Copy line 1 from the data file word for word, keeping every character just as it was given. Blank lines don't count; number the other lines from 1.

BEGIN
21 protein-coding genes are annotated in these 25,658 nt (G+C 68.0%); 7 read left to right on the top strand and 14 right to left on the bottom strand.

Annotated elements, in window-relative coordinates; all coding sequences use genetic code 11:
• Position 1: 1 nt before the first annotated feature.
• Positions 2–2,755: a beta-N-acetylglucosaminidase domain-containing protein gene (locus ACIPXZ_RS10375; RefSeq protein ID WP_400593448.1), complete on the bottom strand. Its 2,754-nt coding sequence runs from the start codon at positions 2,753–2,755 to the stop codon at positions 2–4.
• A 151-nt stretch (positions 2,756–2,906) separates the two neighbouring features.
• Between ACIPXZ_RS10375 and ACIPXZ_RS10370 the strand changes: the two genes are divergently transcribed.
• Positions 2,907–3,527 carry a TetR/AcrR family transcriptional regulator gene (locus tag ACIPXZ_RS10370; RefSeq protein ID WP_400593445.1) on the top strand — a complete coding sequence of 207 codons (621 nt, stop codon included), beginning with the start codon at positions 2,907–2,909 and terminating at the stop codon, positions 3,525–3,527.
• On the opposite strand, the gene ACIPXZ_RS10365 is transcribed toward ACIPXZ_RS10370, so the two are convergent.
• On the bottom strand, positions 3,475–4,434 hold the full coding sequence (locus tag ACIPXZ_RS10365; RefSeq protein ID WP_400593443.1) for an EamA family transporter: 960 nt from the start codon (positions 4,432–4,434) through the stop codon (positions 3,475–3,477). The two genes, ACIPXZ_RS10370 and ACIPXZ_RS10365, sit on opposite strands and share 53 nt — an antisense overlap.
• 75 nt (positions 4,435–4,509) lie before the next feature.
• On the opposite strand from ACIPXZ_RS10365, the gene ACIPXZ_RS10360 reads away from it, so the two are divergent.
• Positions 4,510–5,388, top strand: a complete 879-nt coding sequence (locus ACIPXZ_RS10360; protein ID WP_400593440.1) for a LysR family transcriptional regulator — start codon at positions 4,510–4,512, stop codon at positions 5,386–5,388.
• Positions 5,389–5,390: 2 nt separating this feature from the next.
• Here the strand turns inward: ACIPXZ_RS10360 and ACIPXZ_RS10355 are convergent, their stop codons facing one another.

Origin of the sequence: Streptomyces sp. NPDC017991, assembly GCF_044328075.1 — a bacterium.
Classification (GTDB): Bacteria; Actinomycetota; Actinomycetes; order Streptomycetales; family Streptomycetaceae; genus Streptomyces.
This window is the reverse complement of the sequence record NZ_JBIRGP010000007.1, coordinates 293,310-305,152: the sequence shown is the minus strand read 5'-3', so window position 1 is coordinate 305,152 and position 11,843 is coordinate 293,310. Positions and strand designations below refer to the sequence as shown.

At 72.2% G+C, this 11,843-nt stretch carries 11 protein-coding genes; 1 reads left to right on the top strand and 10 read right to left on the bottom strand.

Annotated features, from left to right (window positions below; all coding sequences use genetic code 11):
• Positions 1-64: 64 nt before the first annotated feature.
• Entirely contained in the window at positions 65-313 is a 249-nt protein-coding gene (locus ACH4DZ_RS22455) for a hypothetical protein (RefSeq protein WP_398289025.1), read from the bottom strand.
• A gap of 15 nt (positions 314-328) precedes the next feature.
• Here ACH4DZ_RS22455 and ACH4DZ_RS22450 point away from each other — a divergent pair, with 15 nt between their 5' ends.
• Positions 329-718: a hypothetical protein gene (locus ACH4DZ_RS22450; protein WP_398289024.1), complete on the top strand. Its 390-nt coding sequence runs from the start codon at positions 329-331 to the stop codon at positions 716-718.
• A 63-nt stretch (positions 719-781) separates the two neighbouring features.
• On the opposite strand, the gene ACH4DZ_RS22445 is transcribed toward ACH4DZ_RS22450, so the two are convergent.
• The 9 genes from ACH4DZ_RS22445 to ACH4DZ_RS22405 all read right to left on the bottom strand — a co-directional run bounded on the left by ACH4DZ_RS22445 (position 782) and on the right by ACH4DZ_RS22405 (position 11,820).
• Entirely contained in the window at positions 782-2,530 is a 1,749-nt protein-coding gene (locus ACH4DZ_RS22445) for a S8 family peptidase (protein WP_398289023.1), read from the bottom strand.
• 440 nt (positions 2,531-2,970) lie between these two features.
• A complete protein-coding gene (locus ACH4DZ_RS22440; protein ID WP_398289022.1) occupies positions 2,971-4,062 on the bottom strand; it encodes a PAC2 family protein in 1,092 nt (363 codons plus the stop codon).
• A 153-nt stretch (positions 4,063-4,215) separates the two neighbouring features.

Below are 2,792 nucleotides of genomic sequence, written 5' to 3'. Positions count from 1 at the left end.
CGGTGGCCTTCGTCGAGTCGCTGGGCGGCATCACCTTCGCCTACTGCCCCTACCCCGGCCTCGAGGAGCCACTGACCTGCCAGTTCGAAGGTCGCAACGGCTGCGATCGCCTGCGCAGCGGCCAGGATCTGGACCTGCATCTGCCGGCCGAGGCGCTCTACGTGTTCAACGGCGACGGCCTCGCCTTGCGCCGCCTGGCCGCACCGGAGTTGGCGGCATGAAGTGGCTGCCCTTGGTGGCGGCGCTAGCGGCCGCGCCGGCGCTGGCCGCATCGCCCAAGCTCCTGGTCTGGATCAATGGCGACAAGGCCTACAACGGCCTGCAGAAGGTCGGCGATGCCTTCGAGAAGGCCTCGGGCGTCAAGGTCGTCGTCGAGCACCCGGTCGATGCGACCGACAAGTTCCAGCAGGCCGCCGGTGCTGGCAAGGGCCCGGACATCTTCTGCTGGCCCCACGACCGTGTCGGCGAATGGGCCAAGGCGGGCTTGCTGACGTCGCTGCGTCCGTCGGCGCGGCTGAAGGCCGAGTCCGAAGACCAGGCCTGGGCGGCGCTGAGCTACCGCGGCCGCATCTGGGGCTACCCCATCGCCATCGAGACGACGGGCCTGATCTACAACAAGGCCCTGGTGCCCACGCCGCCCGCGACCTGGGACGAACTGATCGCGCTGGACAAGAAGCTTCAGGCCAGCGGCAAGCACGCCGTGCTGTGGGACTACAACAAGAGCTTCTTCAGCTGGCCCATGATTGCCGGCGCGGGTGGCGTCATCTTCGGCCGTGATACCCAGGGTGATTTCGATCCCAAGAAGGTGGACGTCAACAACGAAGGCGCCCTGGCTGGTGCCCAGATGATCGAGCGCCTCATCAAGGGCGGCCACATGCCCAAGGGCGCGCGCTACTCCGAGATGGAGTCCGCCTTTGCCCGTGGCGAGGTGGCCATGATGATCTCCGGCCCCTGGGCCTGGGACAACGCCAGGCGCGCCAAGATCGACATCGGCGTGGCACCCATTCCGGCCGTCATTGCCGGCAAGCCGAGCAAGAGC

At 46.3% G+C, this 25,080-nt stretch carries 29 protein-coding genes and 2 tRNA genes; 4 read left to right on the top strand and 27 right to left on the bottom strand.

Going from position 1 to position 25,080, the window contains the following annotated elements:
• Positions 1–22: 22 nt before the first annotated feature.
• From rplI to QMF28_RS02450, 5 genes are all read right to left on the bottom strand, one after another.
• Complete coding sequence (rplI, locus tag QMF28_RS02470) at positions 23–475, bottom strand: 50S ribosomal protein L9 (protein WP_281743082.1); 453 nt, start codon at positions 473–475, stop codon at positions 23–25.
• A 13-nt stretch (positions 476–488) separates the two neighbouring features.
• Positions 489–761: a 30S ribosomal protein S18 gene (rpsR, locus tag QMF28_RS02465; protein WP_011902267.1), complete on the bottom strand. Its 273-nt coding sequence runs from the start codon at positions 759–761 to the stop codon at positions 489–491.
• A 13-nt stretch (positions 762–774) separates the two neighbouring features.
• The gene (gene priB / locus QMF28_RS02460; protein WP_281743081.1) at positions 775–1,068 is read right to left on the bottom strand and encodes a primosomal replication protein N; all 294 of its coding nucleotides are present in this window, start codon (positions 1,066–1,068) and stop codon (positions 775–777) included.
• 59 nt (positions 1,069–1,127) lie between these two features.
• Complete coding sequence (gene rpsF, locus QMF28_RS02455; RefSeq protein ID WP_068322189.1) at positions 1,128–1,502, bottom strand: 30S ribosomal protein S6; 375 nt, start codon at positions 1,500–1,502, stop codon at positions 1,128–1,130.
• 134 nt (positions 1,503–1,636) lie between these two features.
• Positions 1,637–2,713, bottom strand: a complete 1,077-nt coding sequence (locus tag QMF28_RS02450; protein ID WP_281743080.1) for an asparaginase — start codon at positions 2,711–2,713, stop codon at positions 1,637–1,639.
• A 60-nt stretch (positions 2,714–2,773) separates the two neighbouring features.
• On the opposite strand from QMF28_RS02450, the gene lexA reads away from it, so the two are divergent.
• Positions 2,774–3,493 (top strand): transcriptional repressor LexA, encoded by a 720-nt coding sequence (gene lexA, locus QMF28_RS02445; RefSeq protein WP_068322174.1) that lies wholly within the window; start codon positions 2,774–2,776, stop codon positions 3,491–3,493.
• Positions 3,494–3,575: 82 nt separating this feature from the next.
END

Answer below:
21 protein-coding genes are annotated in these 25,658 nt (G+C 68.0%); 7 read left to right on the top strand and 14 right to left on the bottom strand.